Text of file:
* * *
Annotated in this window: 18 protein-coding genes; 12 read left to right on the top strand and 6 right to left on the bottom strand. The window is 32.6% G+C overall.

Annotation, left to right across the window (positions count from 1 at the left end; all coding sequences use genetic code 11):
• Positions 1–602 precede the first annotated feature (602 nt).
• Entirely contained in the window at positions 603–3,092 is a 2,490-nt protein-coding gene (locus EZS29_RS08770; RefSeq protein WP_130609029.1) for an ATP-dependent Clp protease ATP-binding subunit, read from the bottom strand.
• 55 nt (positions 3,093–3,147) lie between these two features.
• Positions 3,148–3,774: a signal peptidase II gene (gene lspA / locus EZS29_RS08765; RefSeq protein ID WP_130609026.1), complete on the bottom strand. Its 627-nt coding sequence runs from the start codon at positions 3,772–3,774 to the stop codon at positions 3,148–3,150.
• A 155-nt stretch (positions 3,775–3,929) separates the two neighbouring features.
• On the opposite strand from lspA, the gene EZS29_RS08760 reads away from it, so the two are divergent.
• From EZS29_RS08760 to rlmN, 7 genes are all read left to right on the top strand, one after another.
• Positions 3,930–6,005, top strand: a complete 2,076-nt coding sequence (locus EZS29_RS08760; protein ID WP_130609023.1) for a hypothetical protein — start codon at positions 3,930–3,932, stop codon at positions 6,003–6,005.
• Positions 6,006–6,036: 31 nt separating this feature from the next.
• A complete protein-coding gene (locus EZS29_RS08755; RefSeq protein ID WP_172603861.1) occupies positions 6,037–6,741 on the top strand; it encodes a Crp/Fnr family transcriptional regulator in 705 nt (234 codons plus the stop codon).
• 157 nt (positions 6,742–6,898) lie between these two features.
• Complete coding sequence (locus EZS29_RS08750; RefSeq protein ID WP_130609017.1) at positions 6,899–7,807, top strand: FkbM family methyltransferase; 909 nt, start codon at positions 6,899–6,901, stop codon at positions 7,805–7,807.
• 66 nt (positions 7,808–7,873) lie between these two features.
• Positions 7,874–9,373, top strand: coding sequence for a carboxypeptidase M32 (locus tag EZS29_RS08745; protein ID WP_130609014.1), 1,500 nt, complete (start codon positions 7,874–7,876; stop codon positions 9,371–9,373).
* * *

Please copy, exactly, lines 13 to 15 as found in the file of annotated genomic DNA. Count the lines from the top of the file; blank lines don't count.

• 157 nt (positions 6,742–6,898) lie between these two features.
• Complete coding sequence (locus EZS29_RS08750; RefSeq protein ID WP_130609017.1) at positions 6,899–7,807, top strand: FkbM family methyltransferase; 909 nt, start codon at positions 6,899–6,901, stop codon at positions 7,805–7,807.
• 66 nt (positions 7,808–7,873) lie between these two features.